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3.5 Key Point Summary

This chapter introduces JavaFX and shows you how to write JavaFX programs that display and manipulate scene graph objects. Here are the key points in this chapter.

  • JavaFX provides a rich graphical user interface. Its hierarchical scene graph lets you easily configure rich content and provide visually pleasing effects such as gradients, drop shadows, and reflection.
  • JavaFX graphics take advantage of hardware-accelerated graphics capabilities for rendering and animation that performs well.
  • You can embed JavaFX content within a Swing panel. This lets you use JavaFX without throwing away Swing applications. (See “The Magic of JFXPanel” on page 259.)
  • Like Swing, JavaFX uses a single-threaded execution environment.
  • You use Java APIs and/or FXML markup with a controller class to create JavaFX content.
  • FXML is an XML markup language that lets you specify scene graph content. The hierarchical form of FXML lets you visualize the scene graph structure more easily than with Java APIs. FXML also helps you keep visual content separate from controller code (such as event handlers).
  • You configure FXML scene graph nodes using property names and values that convert to the correct types.
  • The FXML controller class lets you provide JavaFX node initialization code, dynamic content, and event handlers.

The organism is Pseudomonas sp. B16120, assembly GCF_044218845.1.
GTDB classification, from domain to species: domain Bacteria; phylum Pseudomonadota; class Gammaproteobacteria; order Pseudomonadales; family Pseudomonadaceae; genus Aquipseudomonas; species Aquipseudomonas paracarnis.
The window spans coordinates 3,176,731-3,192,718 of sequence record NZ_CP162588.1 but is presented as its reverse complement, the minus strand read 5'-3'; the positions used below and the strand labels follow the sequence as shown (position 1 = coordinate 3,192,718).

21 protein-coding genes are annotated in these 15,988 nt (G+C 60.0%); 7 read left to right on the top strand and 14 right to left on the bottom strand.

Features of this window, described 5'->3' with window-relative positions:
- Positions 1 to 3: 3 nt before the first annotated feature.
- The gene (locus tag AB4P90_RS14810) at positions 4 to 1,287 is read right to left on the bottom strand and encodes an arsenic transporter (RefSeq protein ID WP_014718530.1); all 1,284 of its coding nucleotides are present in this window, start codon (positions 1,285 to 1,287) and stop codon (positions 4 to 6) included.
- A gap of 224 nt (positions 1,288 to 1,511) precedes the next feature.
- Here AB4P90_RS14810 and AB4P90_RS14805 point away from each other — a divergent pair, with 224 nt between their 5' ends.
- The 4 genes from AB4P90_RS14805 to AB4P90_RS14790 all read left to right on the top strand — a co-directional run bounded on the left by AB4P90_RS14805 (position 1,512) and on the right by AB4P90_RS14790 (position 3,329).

• CSS lets you style JavaFX nodes. You can configure the style property on nodes individually, or provide style sheets for styling an entire application.
  • You can specify CSS files either in the main program or in the FXML markup.
  • JavaFX provides high-level transitions that let you specify many common animations. This includes movement, rotation, fading in or out, scaling, color changes for fill or stroke properties, and movement along a path.
  • JavaFX properties are a significant feature in JavaFX. JavaFX properties are observable and provide similar naming conventions to JavaBeans properties.
  • JavaFX properties can be read-write, read-only, or immutable.
  • You can attach a ChangeListener or InvalidationListener to any JavaFX property.
  • Bindings are more concise and less error-prone than listeners. Bindings are a powerful mechanism that keep application variables synchronized.
  • You can create bindings between JavaFX properties that specify a dependency of one property on another. Bindings can be unidirectional or bidirectional.
  • Use the Fluent API and Bindings API to specify more complicated binding expressions with one or more properties.
  • You can create custom binding objects that specify property dependencies and how to compute the binding’s return value.

What’s Next?

With this introduction to JavaFX, you are now ready to learn how to use JavaFX effectively in a desktop application. The approach for these next examples will be similar to the examples we’ve presented previously with Swing.

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